Menno Simons got it right when he gave this brilliant explanation and expanded upon this passage:

 

True evangelical faith is of such a nature it cannot lie dormant, but spreads itself out in all kinds of righteousness and fruits of love;
it dies to flesh and blood (1);
it destroys all lusts and forbidden desires (2);
it seeks, serves and fears God in its inmost soul (3);
it clothes the naked (4);
it feeds the hungry (5);
it comforts the sorrowful (6);
it shelters the destitute (7);
it aids and consoles the sad (8);
it does good to those who do it harm (9);                                                                                                   it serves those that harm it (10);
it prays for those who persecute it (11);
it teaches, admonishes and judges us with the Word of the Lord (12);
it seeks those who are lost (13);
it binds up what is wounded (14);
it heals the sick (15);
it saves what is strong (sound) (16);
it becomes all things to all people (17).
The persecution, suffering and anguish that come to it for the sake of the Lord’s truth have become a glorious joy and comfort to it.” (https://themennonite.org/feature/true-evangelical-faith/)

I have the first part of this quote featured on my Skype, Google HangOut, and Facebook and I try to include it once in a while when I am preaching just to keep in fresh and in the front of people’s minds.  It’s a text I try to live by.  It’s a text that breathes life into who I am and into my existence.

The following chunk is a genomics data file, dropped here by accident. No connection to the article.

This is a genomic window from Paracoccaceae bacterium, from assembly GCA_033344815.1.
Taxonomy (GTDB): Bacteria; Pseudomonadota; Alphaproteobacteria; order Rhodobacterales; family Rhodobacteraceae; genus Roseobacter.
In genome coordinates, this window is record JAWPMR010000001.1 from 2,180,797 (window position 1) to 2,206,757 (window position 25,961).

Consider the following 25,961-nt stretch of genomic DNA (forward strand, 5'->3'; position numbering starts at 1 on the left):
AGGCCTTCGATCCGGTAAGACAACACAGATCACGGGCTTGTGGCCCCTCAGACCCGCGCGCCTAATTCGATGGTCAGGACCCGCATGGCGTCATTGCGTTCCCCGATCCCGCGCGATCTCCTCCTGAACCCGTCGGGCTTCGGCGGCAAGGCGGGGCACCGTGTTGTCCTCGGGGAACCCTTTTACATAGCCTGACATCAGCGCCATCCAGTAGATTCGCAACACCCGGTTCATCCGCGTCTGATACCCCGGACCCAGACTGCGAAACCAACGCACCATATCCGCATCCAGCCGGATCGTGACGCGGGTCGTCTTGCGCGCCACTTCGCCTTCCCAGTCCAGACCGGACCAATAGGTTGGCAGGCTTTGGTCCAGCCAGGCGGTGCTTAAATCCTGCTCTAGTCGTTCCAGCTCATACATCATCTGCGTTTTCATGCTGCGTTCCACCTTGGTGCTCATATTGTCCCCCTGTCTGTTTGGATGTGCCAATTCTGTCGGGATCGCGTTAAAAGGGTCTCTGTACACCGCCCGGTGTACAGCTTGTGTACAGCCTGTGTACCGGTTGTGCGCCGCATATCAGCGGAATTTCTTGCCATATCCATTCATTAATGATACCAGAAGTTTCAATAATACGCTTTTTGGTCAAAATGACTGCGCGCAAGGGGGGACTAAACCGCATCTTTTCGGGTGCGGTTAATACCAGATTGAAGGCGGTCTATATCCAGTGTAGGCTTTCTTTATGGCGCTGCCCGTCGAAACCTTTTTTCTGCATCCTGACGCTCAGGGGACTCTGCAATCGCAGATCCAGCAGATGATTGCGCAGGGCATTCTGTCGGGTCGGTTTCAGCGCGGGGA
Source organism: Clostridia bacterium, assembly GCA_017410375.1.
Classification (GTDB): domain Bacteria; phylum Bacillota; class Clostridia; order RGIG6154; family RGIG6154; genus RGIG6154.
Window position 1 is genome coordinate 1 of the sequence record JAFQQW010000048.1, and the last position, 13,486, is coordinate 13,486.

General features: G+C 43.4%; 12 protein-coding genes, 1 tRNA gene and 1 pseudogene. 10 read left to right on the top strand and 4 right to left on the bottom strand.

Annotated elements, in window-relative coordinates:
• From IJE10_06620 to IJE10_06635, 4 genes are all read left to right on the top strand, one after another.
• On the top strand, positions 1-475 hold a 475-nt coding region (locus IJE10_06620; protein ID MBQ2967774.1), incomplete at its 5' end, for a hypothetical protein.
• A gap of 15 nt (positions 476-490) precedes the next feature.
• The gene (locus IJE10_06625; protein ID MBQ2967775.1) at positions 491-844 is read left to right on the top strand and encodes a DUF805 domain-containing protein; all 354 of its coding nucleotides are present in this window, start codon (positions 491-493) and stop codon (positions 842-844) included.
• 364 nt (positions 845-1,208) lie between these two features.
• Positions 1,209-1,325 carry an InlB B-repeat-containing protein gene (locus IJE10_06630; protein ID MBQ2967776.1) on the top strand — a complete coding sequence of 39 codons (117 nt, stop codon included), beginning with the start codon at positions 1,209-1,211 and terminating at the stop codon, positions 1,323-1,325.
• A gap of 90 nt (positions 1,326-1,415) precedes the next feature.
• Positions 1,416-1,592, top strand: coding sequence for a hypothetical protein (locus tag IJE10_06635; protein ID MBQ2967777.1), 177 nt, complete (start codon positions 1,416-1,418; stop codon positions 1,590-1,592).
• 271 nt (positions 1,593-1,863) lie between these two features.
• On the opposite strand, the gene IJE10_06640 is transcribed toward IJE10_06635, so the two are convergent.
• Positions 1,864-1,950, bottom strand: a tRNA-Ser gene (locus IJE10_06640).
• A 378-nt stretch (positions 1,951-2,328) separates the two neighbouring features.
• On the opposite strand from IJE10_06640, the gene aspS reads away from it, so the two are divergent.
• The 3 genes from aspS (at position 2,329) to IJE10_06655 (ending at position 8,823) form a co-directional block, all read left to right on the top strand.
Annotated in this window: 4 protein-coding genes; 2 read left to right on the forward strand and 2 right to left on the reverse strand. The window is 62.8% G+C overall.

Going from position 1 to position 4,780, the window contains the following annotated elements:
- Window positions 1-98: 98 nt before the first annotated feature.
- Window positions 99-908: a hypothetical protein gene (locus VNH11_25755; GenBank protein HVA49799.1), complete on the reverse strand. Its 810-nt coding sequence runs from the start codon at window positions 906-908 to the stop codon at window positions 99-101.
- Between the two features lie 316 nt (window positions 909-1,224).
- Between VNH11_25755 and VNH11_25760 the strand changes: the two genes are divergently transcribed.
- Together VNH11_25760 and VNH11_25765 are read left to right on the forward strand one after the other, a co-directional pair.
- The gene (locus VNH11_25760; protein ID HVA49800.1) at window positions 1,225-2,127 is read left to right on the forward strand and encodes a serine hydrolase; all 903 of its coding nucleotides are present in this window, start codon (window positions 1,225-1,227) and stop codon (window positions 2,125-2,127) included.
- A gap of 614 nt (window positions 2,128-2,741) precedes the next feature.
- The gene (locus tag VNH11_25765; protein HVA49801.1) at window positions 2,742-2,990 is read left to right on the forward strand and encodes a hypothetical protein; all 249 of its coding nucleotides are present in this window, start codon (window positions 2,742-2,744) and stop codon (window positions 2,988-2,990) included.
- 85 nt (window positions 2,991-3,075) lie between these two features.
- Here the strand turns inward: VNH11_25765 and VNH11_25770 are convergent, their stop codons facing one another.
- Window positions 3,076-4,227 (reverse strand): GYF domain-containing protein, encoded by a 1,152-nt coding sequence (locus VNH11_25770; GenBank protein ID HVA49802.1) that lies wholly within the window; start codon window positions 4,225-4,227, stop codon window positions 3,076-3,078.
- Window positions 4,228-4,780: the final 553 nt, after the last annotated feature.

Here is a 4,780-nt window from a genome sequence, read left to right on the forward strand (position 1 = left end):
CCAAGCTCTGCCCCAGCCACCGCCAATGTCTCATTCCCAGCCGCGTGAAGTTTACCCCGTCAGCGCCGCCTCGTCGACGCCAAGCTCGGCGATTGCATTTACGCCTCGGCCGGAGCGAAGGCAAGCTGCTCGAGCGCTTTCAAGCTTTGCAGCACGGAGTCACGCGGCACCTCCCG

So now that we understand and realize that we are ALL called to full-time vocational ministry, what do we do?  I’m going to be open and honest with you for a minute: even having the assurance that you’re in the field God called you to, doesn’t necessarily make it any easier.  Women still have to face all sorts of pressures.

Women have to face outward pressures.  It is easy for us to feel lonely and singled out.  You may be blessed to have a core group of friends who support you in your ministry despite your gender, but you’re also going to constantly have people in your face who suggest that serving God is a sin in your case because you have an XX chromosome and not an XY.  You’re going to face discouragement when sharp disagreements occur.  And you might be frustrated when the only positions you can get are working with kids or youth and you really don’t see yourself doing either.  Even if you are surrounded by people who accept your calling, you might still feel lonely because you will be one woman among a barrage of men.  The men you work with might be wonderful, but you might still long for a deeper connection – one which only a woman-to-woman bridge can bring.

Women also face internal pressures.  Ideas they bring to themselves about what success looks like.  The pressure to conform to social norms that they themselves feel are important, or a certain shyness that makes them unable to be assertive to men.  I’ve written more about that in my recent blog post: “Boundless Possibilities” you can read it here: https://debdebbarak.wordpress.com/2016/08/18/boundless-possibilities-dismantling-the-myth-of-the-good-little-church-girl/

I’m sure I could write a hundred different blog posts addressing a hundred different ways to tackle this problem, but I think it really all comes down to 4 key points.  If you want to succeed and have longevity in your ministry – any kind of ministry, you must: know who you are, know whose you are, know where you are, and know why you’re there.

Know Who You Are